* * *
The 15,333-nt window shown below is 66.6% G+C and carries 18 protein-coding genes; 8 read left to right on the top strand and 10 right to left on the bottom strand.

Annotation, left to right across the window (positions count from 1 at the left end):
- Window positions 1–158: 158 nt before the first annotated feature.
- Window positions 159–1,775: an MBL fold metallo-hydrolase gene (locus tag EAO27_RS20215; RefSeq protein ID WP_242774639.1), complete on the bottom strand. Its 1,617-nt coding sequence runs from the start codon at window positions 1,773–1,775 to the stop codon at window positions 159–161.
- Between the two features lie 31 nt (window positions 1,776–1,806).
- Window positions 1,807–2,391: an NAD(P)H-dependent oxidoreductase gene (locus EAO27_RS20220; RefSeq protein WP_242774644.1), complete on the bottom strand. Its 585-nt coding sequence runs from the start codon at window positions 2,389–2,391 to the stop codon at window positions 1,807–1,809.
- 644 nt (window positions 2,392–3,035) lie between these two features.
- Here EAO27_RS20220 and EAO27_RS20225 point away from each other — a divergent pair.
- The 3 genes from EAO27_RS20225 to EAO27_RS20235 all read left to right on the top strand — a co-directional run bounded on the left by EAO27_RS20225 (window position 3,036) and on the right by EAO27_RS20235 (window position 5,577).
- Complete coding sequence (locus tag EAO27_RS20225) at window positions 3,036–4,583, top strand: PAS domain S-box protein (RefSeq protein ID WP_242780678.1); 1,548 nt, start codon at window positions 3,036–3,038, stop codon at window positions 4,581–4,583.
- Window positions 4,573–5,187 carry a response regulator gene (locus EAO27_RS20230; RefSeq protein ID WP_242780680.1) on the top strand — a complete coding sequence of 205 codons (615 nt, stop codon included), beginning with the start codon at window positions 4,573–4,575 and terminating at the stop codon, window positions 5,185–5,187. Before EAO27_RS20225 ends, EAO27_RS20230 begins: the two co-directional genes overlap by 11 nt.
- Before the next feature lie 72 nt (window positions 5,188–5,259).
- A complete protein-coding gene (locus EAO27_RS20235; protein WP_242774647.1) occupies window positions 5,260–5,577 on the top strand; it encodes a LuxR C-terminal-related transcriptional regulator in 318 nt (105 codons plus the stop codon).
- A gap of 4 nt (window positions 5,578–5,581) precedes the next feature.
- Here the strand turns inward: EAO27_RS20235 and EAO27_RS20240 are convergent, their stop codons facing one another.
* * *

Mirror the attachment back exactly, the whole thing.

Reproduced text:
The 15,333-nt window shown below is 66.6% G+C and carries 18 protein-coding genes; 8 read left to right on the top strand and 10 right to left on the bottom strand.

Annotation, left to right across the window (positions count from 1 at the left end):
- Window positions 1–158: 158 nt before the first annotated feature.
- Window positions 159–1,775: an MBL fold metallo-hydrolase gene (locus tag EAO27_RS20215; RefSeq protein ID WP_242774639.1), complete on the bottom strand. Its 1,617-nt coding sequence runs from the start codon at window positions 1,773–1,775 to the stop codon at window positions 159–161.
- Between the two features lie 31 nt (window positions 1,776–1,806).
- Window positions 1,807–2,391: an NAD(P)H-dependent oxidoreductase gene (locus EAO27_RS20220; RefSeq protein WP_242774644.1), complete on the bottom strand. Its 585-nt coding sequence runs from the start codon at window positions 2,389–2,391 to the stop codon at window positions 1,807–1,809.
- 644 nt (window positions 2,392–3,035) lie between these two features.
- Here EAO27_RS20220 and EAO27_RS20225 point away from each other — a divergent pair.
- The 3 genes from EAO27_RS20225 to EAO27_RS20235 all read left to right on the top strand — a co-directional run bounded on the left by EAO27_RS20225 (window position 3,036) and on the right by EAO27_RS20235 (window position 5,577).
- Complete coding sequence (locus tag EAO27_RS20225) at window positions 3,036–4,583, top strand: PAS domain S-box protein (RefSeq protein ID WP_242780678.1); 1,548 nt, start codon at window positions 3,036–3,038, stop codon at window positions 4,581–4,583.
- Window positions 4,573–5,187 carry a response regulator gene (locus EAO27_RS20230; RefSeq protein ID WP_242780680.1) on the top strand — a complete coding sequence of 205 codons (615 nt, stop codon included), beginning with the start codon at window positions 4,573–4,575 and terminating at the stop codon, window positions 5,185–5,187. Before EAO27_RS20225 ends, EAO27_RS20230 begins: the two co-directional genes overlap by 11 nt.
- Before the next feature lie 72 nt (window positions 5,188–5,259).
- A complete protein-coding gene (locus EAO27_RS20235; protein WP_242774647.1) occupies window positions 5,260–5,577 on the top strand; it encodes a LuxR C-terminal-related transcriptional regulator in 318 nt (105 codons plus the stop codon).
- A gap of 4 nt (window positions 5,578–5,581) precedes the next feature.
- Here the strand turns inward: EAO27_RS20235 and EAO27_RS20240 are convergent, their stop codons facing one another.